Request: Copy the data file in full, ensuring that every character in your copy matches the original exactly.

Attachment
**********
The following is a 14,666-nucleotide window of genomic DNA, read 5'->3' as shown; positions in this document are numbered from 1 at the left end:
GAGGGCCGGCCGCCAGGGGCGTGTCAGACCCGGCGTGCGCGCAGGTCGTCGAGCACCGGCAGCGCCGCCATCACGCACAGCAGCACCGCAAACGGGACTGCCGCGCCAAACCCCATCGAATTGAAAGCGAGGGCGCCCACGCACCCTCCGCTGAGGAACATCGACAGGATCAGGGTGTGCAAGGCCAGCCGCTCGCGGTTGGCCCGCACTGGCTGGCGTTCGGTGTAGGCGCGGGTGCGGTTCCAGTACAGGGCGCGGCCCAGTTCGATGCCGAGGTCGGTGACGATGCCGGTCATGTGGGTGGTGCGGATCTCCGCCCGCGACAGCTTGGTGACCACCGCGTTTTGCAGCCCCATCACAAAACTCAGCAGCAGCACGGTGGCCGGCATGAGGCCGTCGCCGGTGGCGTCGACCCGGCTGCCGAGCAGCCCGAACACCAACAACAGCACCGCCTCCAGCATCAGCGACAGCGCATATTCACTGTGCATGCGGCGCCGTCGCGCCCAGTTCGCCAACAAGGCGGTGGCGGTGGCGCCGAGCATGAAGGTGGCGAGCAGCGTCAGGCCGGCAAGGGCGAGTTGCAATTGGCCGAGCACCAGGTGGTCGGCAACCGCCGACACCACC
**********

The following is a 14,666-nucleotide window of genomic DNA, read 5'->3' as shown; positions in this document are numbered from 1 at the left end:
GAGGGCCGGCCGCCAGGGGCGTGTCAGACCCGGCGTGCGCGCAGGTCGTCGAGCACCGGCAGCGCCGCCATCACGCACAGCAGCACCGCAAACGGGACTGCCGCGCCAAACCCCATCGAATTGAAAGCGAGGGCGCCCACGCACCCTCCGCTGAGGAACATCGACAGGATCAGGGTGTGCAAGGCCAGCCGCTCGCGGTTGGCCCGCACTGGCTGGCGTTCGGTGTAGGCGCGGGTGCGGTTCCAGTACAGGGCGCGGCCCAGTTCGATGCCGAGGTCGGTGACGATGCCGGTCATGTGGGTGGTGCGGATCTCCGCCCGCGACAGCTTGGTGACCACCGCGTTTTGCAGCCCCATCACAAAACTCAGCAGCAGCACGGTGGCCGGCATGAGGCCGTCGCCGGTGGCGTCGACCCGGCTGCCGAGCAGCCCGAACACCAACAACAGCACCGCCTCCAGCATCAGCGACAGCGCATATTCACTGTGCATGCGGCGCCGTCGCGCCCAGTTCGCCAACAAGGCGGTGGCGGTGGCGCCGAGCATGAAGGTGGCGAGCAGCGTCAGGCCGGCAAGGGCGAGTTGCAATTGGCCGAGCACCAGGTGGTCGGCAACCGCCGACACCACC